Title Souls of the Departed
Two-Sentence Summary As Regina’s relationship with both of her parents is explored in the past and present, she begins to sew the seeds of hope in the Underworld. That hope will be needed, as the quest to save Hook is revealed to be even more challenging than initially feared.
Favorite Line “If you stay, you spread hope, and that’s the best thing anyone can do.” (Henry Sr., to Regina)
My Thoughts It all started with the tick of a clock…
The pilot of Once Upon a Time ended with a ticking clock and a smiling little boy, a symbol of the possibility that things could begin to change for the better and that hope had arrived in a place long thought to be without it. The 100th episode of Once Upon a Time also featured a ticking clock in its final minutes, serving once again as a symbol of positive change in a previously hopeless world. The difference this time was in the person smiling as the clock began to tick and hope began to spread. In the pilot episode, Regina was the villain keeping everyone in a state of hopeless stasis, but 99 episodes later, she was now the hero smiling at the possibility of restoring hope and happiness in a dark world.
“Souls of the Departed” showed how much Once Upon a Time has grown over the course of 100 episodes while still honoring the hopeful tone that has always been its hallmark. And it did so through the lens of Regina’s character growth. Did we need another flashback to the Regina/Snow war? Of course not. That story’s been told an exhaustive number of times. (Although it was nice to fill in the gaps concerning how Cora came to be in possession of a shrunken version of her husband.) But it served as a nice reminder of how far Snow and Regina’s relationship and Regina’s character in general have come since the days when the story told in those flashbacks was the only story to tell for those characters. And it’s always fun to see Lana Parrilla in full “Evil Queen mode,” complete with those gorgeous costumes.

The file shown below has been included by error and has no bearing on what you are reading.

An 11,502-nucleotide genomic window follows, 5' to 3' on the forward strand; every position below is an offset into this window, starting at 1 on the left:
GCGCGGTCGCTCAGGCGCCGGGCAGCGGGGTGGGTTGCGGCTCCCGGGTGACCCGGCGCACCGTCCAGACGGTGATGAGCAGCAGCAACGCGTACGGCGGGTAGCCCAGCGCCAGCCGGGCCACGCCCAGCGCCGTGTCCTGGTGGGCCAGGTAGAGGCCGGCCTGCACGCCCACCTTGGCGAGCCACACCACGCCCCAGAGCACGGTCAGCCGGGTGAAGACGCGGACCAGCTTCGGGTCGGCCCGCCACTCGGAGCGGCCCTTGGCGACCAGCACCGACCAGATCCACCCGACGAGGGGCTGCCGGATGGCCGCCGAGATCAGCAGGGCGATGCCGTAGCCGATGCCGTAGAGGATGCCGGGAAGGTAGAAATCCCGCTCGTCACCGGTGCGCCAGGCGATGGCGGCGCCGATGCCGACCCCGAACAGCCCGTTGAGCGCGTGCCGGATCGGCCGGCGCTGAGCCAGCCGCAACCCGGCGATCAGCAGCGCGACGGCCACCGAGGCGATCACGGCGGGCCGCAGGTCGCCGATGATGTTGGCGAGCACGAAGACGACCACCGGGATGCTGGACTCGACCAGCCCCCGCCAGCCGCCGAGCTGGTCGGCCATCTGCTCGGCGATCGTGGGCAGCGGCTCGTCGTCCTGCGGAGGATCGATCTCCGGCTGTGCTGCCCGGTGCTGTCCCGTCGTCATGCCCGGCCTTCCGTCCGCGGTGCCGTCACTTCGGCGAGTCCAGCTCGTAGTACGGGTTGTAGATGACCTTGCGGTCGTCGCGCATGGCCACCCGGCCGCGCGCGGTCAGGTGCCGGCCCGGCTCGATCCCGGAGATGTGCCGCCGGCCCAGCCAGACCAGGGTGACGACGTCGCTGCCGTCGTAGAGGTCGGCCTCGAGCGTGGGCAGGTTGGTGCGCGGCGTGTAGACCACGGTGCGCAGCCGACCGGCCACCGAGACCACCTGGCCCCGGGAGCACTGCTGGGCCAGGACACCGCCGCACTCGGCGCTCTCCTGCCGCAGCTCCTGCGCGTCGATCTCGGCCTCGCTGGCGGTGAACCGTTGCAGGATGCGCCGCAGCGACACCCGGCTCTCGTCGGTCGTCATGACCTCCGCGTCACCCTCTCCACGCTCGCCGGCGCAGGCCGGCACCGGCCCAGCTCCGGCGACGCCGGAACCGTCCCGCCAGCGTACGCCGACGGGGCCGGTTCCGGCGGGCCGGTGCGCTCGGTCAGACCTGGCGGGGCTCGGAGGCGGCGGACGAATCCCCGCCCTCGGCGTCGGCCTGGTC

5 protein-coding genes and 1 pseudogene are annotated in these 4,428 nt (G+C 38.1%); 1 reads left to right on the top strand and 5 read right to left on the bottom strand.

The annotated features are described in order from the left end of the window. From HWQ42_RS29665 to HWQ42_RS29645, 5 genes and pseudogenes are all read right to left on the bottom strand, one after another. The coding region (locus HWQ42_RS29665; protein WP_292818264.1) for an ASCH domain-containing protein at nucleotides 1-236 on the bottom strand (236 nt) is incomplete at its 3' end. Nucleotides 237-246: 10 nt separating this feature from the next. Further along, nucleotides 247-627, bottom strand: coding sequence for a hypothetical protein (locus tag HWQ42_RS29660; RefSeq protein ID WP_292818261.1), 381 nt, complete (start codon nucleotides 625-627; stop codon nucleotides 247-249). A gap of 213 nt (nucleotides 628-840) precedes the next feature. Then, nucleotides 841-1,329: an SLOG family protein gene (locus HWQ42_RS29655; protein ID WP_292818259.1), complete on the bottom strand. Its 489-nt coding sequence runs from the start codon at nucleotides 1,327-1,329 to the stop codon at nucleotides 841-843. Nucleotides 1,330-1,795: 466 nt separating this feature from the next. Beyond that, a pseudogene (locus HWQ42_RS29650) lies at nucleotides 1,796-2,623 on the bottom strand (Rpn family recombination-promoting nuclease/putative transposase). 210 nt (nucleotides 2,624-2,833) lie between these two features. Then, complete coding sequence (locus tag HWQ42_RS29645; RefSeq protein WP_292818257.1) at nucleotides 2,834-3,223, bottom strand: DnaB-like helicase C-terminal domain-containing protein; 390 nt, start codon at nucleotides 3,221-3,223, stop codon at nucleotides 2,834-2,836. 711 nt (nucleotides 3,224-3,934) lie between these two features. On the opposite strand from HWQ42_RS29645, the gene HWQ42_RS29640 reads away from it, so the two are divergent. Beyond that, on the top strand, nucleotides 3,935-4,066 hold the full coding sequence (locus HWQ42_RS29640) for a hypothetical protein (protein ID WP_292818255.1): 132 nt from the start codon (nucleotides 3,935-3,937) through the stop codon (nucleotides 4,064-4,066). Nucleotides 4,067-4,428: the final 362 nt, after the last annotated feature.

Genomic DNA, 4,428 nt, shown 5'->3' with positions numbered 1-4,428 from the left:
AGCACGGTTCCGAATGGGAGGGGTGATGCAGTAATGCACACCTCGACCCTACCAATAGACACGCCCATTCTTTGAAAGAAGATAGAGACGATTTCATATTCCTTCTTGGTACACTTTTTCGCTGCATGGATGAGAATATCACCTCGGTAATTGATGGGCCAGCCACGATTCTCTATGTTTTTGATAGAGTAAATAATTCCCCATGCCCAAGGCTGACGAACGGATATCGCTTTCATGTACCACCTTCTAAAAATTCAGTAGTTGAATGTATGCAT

The flashbacks also set up a very nice parallel between Emma in the Once Upon a Time pilot and Regina in the show’s 100th episode. I don’t think it was a coincidence that the writers chose to set this episode’s flashback on Regina’s birthday, just as the series started on Emma’s birthday. Emma and Regina have always been positioned as two sides of a coin, characters whose journeys reflect each other in fascinating ways. And just like when Emma’s decision to stay in the pilot made the clock move, Regina’s decision to stay in this episode did the same. Both of these women have grown from being loners to being part of a loving family, and their choices to stay and be a part of something instead of running away represent the hope that we can all find it in ourselves to stay and fight for what’s right when it feels easier and safer to leave.
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“Believing in even the possibility of a happy ending is a very powerful thing.”